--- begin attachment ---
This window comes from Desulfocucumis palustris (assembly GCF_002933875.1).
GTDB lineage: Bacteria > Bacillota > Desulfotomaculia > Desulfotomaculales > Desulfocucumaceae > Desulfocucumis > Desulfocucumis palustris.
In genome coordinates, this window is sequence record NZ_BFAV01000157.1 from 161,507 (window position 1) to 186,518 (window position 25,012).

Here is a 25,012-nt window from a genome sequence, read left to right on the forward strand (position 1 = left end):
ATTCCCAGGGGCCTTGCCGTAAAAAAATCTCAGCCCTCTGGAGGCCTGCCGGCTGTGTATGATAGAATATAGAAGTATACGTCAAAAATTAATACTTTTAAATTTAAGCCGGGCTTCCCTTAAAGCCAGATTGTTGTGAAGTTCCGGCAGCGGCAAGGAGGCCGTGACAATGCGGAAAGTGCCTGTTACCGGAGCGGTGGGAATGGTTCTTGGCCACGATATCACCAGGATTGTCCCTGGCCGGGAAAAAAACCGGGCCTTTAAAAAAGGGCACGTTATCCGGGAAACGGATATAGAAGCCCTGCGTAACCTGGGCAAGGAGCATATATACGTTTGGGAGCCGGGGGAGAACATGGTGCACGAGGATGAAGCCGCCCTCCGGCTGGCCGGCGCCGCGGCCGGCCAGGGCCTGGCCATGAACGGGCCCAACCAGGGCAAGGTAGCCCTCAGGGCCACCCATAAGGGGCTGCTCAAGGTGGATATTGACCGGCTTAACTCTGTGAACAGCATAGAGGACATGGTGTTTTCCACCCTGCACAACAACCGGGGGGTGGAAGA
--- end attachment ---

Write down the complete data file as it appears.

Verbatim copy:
This window comes from Desulfocucumis palustris (assembly GCF_002933875.1).
GTDB lineage: Bacteria > Bacillota > Desulfotomaculia > Desulfotomaculales > Desulfocucumaceae > Desulfocucumis > Desulfocucumis palustris.
In genome coordinates, this window is sequence record NZ_BFAV01000157.1 from 161,507 (window position 1) to 186,518 (window position 25,012).

Here is a 25,012-nt window from a genome sequence, read left to right on the forward strand (position 1 = left end):
ATTCCCAGGGGCCTTGCCGTAAAAAAATCTCAGCCCTCTGGAGGCCTGCCGGCTGTGTATGATAGAATATAGAAGTATACGTCAAAAATTAATACTTTTAAATTTAAGCCGGGCTTCCCTTAAAGCCAGATTGTTGTGAAGTTCCGGCAGCGGCAAGGAGGCCGTGACAATGCGGAAAGTGCCTGTTACCGGAGCGGTGGGAATGGTTCTTGGCCACGATATCACCAGGATTGTCCCTGGCCGGGAAAAAAACCGGGCCTTTAAAAAAGGGCACGTTATCCGGGAAACGGATATAGAAGCCCTGCGTAACCTGGGCAAGGAGCATATATACGTTTGGGAGCCGGGGGAGAACATGGTGCACGAGGATGAAGCCGCCCTCCGGCTGGCCGGCGCCGCGGCCGGCCAGGGCCTGGCCATGAACGGGCCCAACCAGGGCAAGGTAGCCCTCAGGGCCACCCATAAGGGGCTGCTCAAGGTGGATATTGACCGGCTTAACTCTGTGAACAGCATAGAGGACATGGTGTTTTCCACCCTGCACAACAACCGGGGGGTGGAAGA